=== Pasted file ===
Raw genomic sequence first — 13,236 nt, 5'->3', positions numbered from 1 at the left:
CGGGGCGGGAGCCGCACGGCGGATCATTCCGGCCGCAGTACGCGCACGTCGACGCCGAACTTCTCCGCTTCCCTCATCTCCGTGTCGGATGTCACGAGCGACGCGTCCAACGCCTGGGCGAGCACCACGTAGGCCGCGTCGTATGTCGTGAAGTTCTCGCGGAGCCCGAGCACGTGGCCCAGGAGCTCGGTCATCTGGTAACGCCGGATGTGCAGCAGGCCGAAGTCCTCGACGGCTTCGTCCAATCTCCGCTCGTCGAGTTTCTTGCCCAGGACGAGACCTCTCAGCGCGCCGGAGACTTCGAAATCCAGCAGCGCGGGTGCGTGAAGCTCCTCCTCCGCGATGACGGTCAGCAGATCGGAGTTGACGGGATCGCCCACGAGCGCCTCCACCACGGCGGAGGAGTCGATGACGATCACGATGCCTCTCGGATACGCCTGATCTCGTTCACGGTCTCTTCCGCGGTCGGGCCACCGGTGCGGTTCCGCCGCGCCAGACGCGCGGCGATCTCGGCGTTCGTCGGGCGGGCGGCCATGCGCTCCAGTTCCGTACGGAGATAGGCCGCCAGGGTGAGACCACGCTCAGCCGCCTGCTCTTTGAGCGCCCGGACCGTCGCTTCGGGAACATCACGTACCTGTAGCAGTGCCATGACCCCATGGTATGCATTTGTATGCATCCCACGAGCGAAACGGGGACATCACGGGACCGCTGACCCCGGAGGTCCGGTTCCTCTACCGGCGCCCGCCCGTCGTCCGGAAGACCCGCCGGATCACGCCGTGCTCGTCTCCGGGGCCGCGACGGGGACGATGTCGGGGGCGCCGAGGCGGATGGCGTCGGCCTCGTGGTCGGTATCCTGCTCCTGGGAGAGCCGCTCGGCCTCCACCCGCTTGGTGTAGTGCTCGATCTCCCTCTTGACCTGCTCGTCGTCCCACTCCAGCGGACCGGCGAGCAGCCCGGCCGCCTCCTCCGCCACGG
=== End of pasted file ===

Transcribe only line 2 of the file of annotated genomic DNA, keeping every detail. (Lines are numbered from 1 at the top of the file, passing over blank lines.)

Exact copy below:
CGGGGCGGGAGCCGCACGGCGGATCATTCCGGCCGCAGTACGCGCACGTCGACGCCGAACTTCTCCGCTTCCCTCATCTCCGTGTCGGATGTCACGAGCGACGCGTCCAACGCCTGGGCGAGCACCACGTAGGCCGCGTCGTATGTCGTGAAGTTCTCGCGGAGCCCGAGCACGTGGCCCAGGAGCTCGGTCATCTGGTAACGCCGGATGTGCAGCAGGCCGAAGTCCTCGACGGCTTCGTCCAATCTCCGCTCGTCGAGTTTCTTGCCCAGGACGAGACCTCTCAGCGCGCCGGAGACTTCGAAATCCAGCAGCGCGGGTGCGTGAAGCTCCTCCTCCGCGATGACGGTCAGCAGATCGGAGTTGACGGGATCGCCCACGAGCGCCTCCACCACGGCGGAGGAGTCGATGACGATCACGATGCCTCTCGGATACGCCTGATCTCGTTCACGGTCTCTTCCGCGGTCGGGCCACCGGTGCGGTTCCGCCGCGCCAGACGCGCGGCGATCTCGGCGTTCGTCGGGCGGGCGGCCATGCGCTCCAGTTCCGTACGGAGATAGGCCGCCAGGGTGAGACCACGCTCAGCCGCCTGCTCTTTGAGCGCCCGGACCGTCGCTTCGGGAACATCACGTACCTGTAGCAGTGCCATGACCCCATGGTATGCATTTGTATGCATCCCACGAGCGAAACGGGGACATCACGGGACCGCTGACCCCGGAGGTCCGGTTCCTCTACCGGCGCCCGCCCGTCGTCCGGAAGACCCGCCGGATCACGCCGTGCTCGTCTCCGGGGCCGCGACGGGGACGATGTCGGGGGCGCCGAGGCGGATGGCGTCGGCCTCGTGGTCGGTATCCTGCTCCTGGGAGAGCCGCTCGGCCTCCACCCGCTTGGTGTAGTGCTCGATCTCCCTCTTGACCTGCTCGTCGTCCCACTCCAGCGGACCGGCGAGCAGCCCGGCCGCCTCCTCCGCCACGG